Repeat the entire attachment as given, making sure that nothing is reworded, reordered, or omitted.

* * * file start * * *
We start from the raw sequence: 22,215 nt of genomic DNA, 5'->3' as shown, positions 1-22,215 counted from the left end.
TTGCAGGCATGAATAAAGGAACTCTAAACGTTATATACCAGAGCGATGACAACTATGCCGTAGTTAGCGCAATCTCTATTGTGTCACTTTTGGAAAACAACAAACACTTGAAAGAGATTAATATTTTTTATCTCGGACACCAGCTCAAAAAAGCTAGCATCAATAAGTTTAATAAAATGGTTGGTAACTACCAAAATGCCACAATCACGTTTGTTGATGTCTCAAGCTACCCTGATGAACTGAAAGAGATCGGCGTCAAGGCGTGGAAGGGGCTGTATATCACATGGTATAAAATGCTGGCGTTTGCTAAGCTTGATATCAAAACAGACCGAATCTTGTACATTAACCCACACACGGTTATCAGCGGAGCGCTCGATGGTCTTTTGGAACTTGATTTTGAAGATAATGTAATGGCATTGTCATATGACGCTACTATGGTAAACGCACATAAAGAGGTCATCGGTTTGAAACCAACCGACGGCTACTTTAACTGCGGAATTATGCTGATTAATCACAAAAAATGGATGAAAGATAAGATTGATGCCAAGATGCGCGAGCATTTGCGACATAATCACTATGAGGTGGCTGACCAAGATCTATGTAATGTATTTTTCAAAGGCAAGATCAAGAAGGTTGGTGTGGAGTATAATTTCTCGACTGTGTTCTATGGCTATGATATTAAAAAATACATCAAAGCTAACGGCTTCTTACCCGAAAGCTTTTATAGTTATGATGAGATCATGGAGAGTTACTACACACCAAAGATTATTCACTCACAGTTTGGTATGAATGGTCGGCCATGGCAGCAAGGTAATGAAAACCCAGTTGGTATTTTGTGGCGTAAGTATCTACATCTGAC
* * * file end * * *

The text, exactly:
We start from the raw sequence: 22,215 nt of genomic DNA, 5'->3' as shown, positions 1-22,215 counted from the left end.
TTGCAGGCATGAATAAAGGAACTCTAAACGTTATATACCAGAGCGATGACAACTATGCCGTAGTTAGCGCAATCTCTATTGTGTCACTTTTGGAAAACAACAAACACTTGAAAGAGATTAATATTTTTTATCTCGGACACCAGCTCAAAAAAGCTAGCATCAATAAGTTTAATAAAATGGTTGGTAACTACCAAAATGCCACAATCACGTTTGTTGATGTCTCAAGCTACCCTGATGAACTGAAAGAGATCGGCGTCAAGGCGTGGAAGGGGCTGTATATCACATGGTATAAAATGCTGGCGTTTGCTAAGCTTGATATCAAAACAGACCGAATCTTGTACATTAACCCACACACGGTTATCAGCGGAGCGCTCGATGGTCTTTTGGAACTTGATTTTGAAGATAATGTAATGGCATTGTCATATGACGCTACTATGGTAAACGCACATAAAGAGGTCATCGGTTTGAAACCAACCGACGGCTACTTTAACTGCGGAATTATGCTGATTAATCACAAAAAATGGATGAAAGATAAGATTGATGCCAAGATGCGCGAGCATTTGCGACATAATCACTATGAGGTGGCTGACCAAGATCTATGTAATGTATTTTTCAAAGGCAAGATCAAGAAGGTTGGTGTGGAGTATAATTTCTCGACTGTGTTCTATGGCTATGATATTAAAAAATACATCAAAGCTAACGGCTTCTTACCCGAAAGCTTTTATAGTTATGATGAGATCATGGAGAGTTACTACACACCAAAGATTATTCACTCACAGTTTGGTATGAATGGTCGGCCATGGCAGCAAGGTAATGAAAACCCAGTTGGTATTTTGTGGCGTAAGTATCTACATCTGAC